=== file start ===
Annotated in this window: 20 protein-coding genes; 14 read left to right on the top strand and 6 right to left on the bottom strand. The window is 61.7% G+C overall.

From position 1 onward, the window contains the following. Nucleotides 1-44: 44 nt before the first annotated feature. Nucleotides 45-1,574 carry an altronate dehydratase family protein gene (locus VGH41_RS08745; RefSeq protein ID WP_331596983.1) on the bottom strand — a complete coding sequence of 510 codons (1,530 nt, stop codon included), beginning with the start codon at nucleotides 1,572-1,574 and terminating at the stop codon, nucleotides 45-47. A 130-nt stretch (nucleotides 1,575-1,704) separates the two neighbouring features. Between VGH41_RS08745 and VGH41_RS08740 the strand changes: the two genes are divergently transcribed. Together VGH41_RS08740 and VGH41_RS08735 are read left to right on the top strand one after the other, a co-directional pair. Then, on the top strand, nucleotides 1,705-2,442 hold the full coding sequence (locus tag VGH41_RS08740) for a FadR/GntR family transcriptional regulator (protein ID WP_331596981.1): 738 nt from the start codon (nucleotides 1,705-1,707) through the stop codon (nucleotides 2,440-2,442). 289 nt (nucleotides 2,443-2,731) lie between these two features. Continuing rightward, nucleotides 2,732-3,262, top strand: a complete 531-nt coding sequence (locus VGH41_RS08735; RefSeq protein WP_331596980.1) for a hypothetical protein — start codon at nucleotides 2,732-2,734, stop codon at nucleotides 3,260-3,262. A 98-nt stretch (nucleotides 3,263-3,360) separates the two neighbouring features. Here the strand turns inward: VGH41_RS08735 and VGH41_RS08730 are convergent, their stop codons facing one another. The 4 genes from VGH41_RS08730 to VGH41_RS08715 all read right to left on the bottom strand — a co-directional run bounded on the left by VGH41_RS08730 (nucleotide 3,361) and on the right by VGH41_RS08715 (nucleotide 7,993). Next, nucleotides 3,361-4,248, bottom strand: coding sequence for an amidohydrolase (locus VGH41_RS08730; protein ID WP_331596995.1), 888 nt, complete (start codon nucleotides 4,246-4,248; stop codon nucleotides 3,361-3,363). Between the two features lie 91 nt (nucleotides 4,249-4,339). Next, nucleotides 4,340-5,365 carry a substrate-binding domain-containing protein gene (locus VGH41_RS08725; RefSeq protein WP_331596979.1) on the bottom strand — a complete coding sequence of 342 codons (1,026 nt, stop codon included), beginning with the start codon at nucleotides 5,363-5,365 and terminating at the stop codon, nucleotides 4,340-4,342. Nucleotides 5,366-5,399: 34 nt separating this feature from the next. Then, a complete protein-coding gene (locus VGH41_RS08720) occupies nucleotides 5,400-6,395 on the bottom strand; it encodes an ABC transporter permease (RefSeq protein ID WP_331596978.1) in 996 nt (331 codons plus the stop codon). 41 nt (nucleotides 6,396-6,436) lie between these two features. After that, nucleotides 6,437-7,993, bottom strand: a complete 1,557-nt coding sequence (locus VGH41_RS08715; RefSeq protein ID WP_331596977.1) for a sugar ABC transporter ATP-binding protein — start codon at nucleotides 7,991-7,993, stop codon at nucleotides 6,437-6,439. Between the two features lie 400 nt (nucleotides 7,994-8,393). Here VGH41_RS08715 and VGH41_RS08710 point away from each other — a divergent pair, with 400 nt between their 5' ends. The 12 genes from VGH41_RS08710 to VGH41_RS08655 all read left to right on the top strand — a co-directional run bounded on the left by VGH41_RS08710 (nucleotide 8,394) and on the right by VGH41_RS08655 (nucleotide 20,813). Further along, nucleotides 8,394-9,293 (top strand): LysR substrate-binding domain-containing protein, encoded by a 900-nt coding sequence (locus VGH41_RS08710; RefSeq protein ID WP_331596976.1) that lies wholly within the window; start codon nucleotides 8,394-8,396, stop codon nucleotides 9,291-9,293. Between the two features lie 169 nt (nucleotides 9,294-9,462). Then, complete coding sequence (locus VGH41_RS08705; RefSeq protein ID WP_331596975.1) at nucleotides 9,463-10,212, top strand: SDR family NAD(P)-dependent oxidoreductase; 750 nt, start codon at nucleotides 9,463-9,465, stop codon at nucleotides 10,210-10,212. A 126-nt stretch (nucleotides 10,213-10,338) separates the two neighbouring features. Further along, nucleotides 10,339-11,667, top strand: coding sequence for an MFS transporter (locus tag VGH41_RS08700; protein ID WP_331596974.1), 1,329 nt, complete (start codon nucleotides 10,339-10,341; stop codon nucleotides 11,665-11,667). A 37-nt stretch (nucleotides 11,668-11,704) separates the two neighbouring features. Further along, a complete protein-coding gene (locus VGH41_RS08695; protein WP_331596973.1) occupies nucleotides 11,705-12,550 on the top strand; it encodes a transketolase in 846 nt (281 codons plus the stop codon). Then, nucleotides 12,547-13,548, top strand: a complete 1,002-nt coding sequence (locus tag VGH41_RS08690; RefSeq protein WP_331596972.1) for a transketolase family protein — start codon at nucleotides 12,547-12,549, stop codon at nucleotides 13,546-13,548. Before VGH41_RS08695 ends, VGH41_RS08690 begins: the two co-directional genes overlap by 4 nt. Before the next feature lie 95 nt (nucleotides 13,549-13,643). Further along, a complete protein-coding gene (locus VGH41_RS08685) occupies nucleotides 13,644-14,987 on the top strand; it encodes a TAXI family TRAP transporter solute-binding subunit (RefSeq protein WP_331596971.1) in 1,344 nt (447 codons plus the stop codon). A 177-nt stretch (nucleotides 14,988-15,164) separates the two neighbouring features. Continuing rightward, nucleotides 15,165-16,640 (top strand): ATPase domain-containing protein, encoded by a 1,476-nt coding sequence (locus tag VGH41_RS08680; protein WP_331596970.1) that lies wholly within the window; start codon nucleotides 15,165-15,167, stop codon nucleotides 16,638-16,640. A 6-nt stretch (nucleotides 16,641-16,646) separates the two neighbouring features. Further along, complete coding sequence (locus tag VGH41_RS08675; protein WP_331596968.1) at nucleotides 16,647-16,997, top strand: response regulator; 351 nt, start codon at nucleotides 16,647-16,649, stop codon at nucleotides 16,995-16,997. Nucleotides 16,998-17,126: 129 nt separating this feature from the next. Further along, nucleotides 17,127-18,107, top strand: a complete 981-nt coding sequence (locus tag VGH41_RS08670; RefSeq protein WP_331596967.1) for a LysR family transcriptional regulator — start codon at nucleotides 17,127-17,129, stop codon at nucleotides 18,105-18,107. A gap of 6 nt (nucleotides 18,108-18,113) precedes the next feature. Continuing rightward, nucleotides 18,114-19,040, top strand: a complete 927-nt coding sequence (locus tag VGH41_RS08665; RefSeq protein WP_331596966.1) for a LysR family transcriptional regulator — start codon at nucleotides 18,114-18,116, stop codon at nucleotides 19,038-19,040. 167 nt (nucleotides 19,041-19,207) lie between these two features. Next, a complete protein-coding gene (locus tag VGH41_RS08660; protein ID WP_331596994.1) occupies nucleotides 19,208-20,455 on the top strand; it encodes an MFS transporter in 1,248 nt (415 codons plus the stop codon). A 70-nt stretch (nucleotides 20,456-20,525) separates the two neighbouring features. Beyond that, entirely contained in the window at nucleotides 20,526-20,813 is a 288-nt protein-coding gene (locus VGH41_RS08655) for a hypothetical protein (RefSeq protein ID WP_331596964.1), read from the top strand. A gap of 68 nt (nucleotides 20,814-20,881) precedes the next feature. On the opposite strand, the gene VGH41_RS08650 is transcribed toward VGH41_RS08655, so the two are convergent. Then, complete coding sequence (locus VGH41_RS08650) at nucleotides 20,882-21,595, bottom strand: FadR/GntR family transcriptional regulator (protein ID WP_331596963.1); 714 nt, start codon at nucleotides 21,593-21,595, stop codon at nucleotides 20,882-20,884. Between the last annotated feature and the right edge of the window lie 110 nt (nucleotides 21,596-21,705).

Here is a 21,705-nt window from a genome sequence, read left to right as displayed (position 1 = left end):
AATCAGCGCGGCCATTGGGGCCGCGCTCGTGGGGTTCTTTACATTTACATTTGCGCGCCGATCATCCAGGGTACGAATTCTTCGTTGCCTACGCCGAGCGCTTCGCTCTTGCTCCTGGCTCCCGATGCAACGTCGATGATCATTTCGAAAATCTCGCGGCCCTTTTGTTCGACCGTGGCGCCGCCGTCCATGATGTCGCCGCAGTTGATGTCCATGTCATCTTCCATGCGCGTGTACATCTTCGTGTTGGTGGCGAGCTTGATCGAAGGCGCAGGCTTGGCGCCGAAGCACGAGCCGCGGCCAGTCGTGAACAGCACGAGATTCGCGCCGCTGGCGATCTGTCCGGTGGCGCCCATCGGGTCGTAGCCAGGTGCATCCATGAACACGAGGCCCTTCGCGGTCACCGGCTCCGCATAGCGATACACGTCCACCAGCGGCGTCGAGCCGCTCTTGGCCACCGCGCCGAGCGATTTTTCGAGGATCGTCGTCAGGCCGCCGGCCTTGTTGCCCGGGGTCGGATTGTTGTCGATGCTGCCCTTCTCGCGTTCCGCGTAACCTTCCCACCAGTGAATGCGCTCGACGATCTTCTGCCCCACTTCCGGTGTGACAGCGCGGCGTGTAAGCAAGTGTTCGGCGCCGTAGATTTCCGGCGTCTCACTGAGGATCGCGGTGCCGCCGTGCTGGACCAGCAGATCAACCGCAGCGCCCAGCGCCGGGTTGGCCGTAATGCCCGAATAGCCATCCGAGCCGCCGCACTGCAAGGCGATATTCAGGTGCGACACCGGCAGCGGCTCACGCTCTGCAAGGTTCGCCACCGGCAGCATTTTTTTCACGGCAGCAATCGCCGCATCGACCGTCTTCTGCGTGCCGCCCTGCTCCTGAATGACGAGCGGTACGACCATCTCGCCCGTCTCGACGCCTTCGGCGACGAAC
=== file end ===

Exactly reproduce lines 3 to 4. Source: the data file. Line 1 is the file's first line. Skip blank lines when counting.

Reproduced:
Here is a 21,705-nt window from a genome sequence, read left to right as displayed (position 1 = left end):
AATCAGCGCGGCCATTGGGGCCGCGCTCGTGGGGTTCTTTACATTTACATTTGCGCGCCGATCATCCAGGGTACGAATTCTTCGTTGCCTACGCCGAGCGCTTCGCTCTTGCTCCTGGCTCCCGATGCAACGTCGATGATCATTTCGAAAATCTCGCGGCCCTTTTGTTCGACCGTGGCGCCGCCGTCCATGATGTCGCCGCAGTTGATGTCCATGTCATCTTCCATGCGCGTGTACATCTTCGTGTTGGTGGCGAGCTTGATCGAAGGCGCAGGCTTGGCGCCGAAGCACGAGCCGCGGCCAGTCGTGAACAGCACGAGATTCGCGCCGCTGGCGATCTGTCCGGTGGCGCCCATCGGGTCGTAGCCAGGTGCATCCATGAACACGAGGCCCTTCGCGGTCACCGGCTCCGCATAGCGATACACGTCCACCAGCGGCGTCGAGCCGCTCTTGGCCACCGCGCCGAGCGATTTTTCGAGGATCGTCGTCAGGCCGCCGGCCTTGTTGCCCGGGGTCGGATTGTTGTCGATGCTGCCCTTCTCGCGTTCCGCGTAACCTTCCCACCAGTGAATGCGCTCGACGATCTTCTGCCCCACTTCCGGTGTGACAGCGCGGCGTGTAAGCAAGTGTTCGGCGCCGTAGATTTCCGGCGTCTCACTGAGGATCGCGGTGCCGCCGTGCTGGACCAGCAGATCAACCGCAGCGCCCAGCGCCGGGTTGGCCGTAATGCCCGAATAGCCATCCGAGCCGCCGCACTGCAAGGCGATATTCAGGTGCGACACCGGCAGCGGCTCACGCTCTGCAAGGTTCGCCACCGGCAGCATTTTTTTCACGGCAGCAATCGCCGCATCGACCGTCTTCTGCGTGCCGCCCTGCTCCTGAATGACGAGCGGTACGACCATCTCGCCCGTCTCGACGCCTTCGGCGACGAAC